I used a stiff bristle brush (as the directions recommend) to really move the solution around and make sure everything was coated.
I then hosed it off with the power washer to get things really squeaky clean.
I wanted to use the Wagner Control Pro 130 paint sprayer for the cleaning part of this project so I could master it before it was staining time. Luckily, the Wagner paint sprayer was incredibly easy to use. I just set it up, filled it with cleaning solution, and went to town. It especially came in handy on the posts and lattice on the sides of the deck. These vertical areas would have taken forever if I had manually applied the cleaner, but with this, I was able to apply the cleaner, let it dry, and power wash it off! Such a breeze.
The above photo shows the dirty and clean areas really well. The left portion is all cleaned and the right still needed to be sprayed and hosed down with the solution. Cleaning it made a world of difference.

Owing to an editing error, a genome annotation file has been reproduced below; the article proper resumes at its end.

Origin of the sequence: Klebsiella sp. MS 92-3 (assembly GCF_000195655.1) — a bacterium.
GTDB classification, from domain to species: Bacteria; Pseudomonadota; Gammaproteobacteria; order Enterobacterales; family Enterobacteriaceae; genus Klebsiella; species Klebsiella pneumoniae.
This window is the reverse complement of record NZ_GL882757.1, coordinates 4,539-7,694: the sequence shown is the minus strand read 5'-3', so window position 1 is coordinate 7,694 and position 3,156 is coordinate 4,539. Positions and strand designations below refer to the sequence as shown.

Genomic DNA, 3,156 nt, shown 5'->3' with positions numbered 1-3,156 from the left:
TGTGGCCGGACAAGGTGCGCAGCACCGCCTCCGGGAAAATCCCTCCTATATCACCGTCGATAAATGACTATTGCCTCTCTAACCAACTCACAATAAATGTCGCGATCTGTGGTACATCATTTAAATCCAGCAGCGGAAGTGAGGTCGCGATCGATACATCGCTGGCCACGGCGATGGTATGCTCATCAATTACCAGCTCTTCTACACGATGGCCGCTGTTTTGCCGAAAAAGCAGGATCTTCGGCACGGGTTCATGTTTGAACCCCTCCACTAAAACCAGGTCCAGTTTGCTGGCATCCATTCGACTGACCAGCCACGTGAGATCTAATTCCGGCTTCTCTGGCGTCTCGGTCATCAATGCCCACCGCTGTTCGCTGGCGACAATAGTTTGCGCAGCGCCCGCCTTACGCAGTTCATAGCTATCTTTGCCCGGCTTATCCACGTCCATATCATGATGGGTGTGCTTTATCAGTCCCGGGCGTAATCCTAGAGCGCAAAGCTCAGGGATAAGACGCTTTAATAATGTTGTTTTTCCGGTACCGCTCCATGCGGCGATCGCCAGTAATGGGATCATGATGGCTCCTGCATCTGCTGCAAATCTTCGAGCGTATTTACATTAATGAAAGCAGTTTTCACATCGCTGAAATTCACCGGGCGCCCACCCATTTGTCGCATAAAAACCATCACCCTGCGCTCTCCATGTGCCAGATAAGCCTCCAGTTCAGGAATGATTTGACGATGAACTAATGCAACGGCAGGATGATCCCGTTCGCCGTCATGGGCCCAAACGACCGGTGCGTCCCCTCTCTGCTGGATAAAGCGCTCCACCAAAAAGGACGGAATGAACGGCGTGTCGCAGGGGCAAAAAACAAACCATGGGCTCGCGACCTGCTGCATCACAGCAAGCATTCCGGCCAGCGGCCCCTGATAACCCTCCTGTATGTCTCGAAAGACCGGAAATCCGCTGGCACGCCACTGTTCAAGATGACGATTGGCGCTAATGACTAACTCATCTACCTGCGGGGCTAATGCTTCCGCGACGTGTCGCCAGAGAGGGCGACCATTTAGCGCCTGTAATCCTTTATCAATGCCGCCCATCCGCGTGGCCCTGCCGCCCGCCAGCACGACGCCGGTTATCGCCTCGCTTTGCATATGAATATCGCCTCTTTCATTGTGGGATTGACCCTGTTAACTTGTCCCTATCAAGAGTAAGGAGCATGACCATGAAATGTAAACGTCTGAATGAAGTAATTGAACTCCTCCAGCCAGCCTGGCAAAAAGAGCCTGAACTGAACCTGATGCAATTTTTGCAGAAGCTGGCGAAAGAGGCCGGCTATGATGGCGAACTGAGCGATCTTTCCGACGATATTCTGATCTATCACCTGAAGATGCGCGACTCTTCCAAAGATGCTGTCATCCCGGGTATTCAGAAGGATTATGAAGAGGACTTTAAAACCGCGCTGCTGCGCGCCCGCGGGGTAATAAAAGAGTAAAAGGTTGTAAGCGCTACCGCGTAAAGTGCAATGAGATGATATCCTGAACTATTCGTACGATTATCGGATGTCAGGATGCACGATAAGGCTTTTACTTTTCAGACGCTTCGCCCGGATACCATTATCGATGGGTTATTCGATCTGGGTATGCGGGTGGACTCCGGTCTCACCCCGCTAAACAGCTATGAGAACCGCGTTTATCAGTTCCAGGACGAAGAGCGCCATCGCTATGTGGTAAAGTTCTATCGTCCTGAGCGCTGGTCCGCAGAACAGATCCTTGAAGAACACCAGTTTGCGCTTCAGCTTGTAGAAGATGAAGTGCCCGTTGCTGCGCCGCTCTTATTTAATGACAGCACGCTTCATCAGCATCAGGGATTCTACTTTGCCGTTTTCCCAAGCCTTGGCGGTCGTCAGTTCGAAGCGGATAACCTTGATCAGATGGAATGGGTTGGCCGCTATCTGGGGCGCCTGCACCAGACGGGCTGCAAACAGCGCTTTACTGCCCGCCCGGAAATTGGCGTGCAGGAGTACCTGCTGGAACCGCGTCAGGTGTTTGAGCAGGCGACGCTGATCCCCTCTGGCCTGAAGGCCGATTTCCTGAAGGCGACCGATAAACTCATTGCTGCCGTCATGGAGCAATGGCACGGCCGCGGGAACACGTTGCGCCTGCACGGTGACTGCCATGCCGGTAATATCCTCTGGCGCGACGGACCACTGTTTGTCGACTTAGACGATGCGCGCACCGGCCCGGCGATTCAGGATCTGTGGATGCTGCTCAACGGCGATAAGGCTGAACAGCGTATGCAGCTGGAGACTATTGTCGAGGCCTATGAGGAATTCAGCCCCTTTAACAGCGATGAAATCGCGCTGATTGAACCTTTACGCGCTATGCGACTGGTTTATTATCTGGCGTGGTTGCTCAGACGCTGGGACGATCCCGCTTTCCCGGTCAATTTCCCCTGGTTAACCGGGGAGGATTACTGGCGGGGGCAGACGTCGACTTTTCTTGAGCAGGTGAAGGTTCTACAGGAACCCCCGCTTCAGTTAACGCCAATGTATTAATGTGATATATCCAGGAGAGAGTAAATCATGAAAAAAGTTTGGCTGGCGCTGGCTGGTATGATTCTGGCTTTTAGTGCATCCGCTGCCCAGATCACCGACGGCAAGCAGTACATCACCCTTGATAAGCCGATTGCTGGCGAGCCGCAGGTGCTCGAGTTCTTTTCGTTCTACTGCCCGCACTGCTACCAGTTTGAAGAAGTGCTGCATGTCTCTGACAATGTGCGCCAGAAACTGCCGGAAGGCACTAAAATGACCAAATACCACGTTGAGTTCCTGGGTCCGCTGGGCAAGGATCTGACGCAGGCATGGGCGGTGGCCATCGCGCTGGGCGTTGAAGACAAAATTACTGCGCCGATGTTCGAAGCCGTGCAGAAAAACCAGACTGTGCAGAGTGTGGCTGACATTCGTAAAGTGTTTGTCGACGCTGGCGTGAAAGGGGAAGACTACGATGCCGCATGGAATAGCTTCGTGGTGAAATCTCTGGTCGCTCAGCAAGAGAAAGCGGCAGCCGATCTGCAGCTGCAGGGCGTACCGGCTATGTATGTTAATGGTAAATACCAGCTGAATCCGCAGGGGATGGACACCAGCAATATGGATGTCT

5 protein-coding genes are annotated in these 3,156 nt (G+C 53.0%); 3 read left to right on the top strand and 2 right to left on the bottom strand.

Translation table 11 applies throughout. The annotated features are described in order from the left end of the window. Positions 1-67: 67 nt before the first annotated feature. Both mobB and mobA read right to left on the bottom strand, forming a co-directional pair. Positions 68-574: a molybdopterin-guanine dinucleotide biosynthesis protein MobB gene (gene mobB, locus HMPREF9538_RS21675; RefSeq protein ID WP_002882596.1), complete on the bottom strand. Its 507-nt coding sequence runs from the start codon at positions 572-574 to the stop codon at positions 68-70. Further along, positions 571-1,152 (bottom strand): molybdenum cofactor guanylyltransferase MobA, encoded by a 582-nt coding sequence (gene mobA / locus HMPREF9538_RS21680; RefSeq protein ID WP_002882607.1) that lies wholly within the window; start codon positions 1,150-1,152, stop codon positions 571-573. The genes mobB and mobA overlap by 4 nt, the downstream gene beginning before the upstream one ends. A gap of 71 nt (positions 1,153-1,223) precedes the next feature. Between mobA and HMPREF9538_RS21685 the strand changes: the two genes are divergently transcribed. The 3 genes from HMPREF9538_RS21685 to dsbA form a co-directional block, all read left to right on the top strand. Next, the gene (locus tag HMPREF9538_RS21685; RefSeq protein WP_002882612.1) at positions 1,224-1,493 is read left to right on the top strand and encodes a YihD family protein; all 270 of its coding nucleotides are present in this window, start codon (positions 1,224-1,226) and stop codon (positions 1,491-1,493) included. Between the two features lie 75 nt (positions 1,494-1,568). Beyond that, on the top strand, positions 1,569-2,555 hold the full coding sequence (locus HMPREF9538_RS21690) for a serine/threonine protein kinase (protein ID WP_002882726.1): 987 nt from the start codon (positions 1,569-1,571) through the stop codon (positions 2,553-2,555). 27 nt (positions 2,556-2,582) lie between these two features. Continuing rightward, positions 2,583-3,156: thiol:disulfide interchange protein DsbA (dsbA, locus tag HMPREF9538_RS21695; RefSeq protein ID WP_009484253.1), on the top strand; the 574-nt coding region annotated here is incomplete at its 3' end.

I then let the deck dry out for a day so it was all ready for staining.
How to Stain Your Deck
Last year, I actually shared a post about staining our small balcony. That was a fairly quick and painless DIY project, but my balcony was also teeny tiny and there were no railings or spindles to do. Our new deck seems ginormous compared to that, plus add in the railings, spindles, and lattice and there is a lot of ground to cover. From the start, I knew I wanted to use a paint sprayer to get the job done faster.
- Wagner Control Pro 130 Paint Sprayer
- Stain (3 gallons)
- Deck Stain Brushes
- Outdoor Extension Cord
- Drop Cloths
- Painter’s Tape
- Stain Pad
Choosing a Deck Stain Color